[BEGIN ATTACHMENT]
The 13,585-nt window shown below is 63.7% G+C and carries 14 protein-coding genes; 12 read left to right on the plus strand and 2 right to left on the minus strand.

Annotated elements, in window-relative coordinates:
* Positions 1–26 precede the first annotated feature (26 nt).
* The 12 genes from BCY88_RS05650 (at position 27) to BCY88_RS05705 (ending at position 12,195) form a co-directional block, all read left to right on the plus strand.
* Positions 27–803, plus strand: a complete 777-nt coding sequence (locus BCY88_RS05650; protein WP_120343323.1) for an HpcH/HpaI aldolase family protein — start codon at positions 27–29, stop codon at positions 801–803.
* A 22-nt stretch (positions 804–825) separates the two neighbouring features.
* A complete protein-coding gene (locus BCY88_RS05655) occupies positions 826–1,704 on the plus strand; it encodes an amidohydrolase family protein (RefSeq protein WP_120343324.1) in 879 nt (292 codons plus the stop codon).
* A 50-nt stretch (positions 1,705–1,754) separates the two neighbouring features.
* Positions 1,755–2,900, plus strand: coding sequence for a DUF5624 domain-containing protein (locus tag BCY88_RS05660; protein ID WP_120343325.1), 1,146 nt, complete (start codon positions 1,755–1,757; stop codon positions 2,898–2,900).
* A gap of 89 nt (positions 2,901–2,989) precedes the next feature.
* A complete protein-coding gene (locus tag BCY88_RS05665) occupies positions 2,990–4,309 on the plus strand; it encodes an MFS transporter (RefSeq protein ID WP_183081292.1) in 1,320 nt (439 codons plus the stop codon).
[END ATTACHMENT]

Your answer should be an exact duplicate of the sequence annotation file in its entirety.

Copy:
The 13,585-nt window shown below is 63.7% G+C and carries 14 protein-coding genes; 12 read left to right on the plus strand and 2 right to left on the minus strand.

Annotated elements, in window-relative coordinates:
* Positions 1–26 precede the first annotated feature (26 nt).
* The 12 genes from BCY88_RS05650 (at position 27) to BCY88_RS05705 (ending at position 12,195) form a co-directional block, all read left to right on the plus strand.
* Positions 27–803, plus strand: a complete 777-nt coding sequence (locus BCY88_RS05650; protein WP_120343323.1) for an HpcH/HpaI aldolase family protein — start codon at positions 27–29, stop codon at positions 801–803.
* A 22-nt stretch (positions 804–825) separates the two neighbouring features.
* A complete protein-coding gene (locus BCY88_RS05655) occupies positions 826–1,704 on the plus strand; it encodes an amidohydrolase family protein (RefSeq protein WP_120343324.1) in 879 nt (292 codons plus the stop codon).
* A 50-nt stretch (positions 1,705–1,754) separates the two neighbouring features.
* Positions 1,755–2,900, plus strand: coding sequence for a DUF5624 domain-containing protein (locus tag BCY88_RS05660; protein ID WP_120343325.1), 1,146 nt, complete (start codon positions 1,755–1,757; stop codon positions 2,898–2,900).
* A gap of 89 nt (positions 2,901–2,989) precedes the next feature.
* A complete protein-coding gene (locus tag BCY88_RS05665) occupies positions 2,990–4,309 on the plus strand; it encodes an MFS transporter (RefSeq protein ID WP_183081292.1) in 1,320 nt (439 codons plus the stop codon).